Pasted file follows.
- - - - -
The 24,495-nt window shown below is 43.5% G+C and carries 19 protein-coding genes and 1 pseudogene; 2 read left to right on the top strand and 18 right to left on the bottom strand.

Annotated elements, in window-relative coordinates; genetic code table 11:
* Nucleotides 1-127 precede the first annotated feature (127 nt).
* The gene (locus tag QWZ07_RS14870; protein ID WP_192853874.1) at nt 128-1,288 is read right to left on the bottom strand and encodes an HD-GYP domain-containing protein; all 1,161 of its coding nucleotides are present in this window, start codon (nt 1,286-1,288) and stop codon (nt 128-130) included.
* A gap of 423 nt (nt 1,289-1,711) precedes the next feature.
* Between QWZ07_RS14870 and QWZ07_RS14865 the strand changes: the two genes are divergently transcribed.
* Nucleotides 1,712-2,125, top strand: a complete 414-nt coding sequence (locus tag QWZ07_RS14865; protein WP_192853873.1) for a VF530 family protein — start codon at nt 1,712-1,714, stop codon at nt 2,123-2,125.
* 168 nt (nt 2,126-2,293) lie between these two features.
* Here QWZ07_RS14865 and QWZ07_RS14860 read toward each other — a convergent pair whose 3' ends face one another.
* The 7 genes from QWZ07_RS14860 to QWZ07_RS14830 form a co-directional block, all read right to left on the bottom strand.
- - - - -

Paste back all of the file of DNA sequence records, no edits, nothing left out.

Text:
The 24,495-nt window shown below is 43.5% G+C and carries 19 protein-coding genes and 1 pseudogene; 2 read left to right on the top strand and 18 right to left on the bottom strand.

Annotated elements, in window-relative coordinates; genetic code table 11:
* Nucleotides 1-127 precede the first annotated feature (127 nt).
* The gene (locus tag QWZ07_RS14870; protein ID WP_192853874.1) at nt 128-1,288 is read right to left on the bottom strand and encodes an HD-GYP domain-containing protein; all 1,161 of its coding nucleotides are present in this window, start codon (nt 1,286-1,288) and stop codon (nt 128-130) included.
* A gap of 423 nt (nt 1,289-1,711) precedes the next feature.
* Between QWZ07_RS14870 and QWZ07_RS14865 the strand changes: the two genes are divergently transcribed.
* Nucleotides 1,712-2,125, top strand: a complete 414-nt coding sequence (locus tag QWZ07_RS14865; protein WP_192853873.1) for a VF530 family protein — start codon at nt 1,712-1,714, stop codon at nt 2,123-2,125.
* 168 nt (nt 2,126-2,293) lie between these two features.
* Here QWZ07_RS14865 and QWZ07_RS14860 read toward each other — a convergent pair whose 3' ends face one another.
* The 7 genes from QWZ07_RS14860 to QWZ07_RS14830 form a co-directional block, all read right to left on the bottom strand.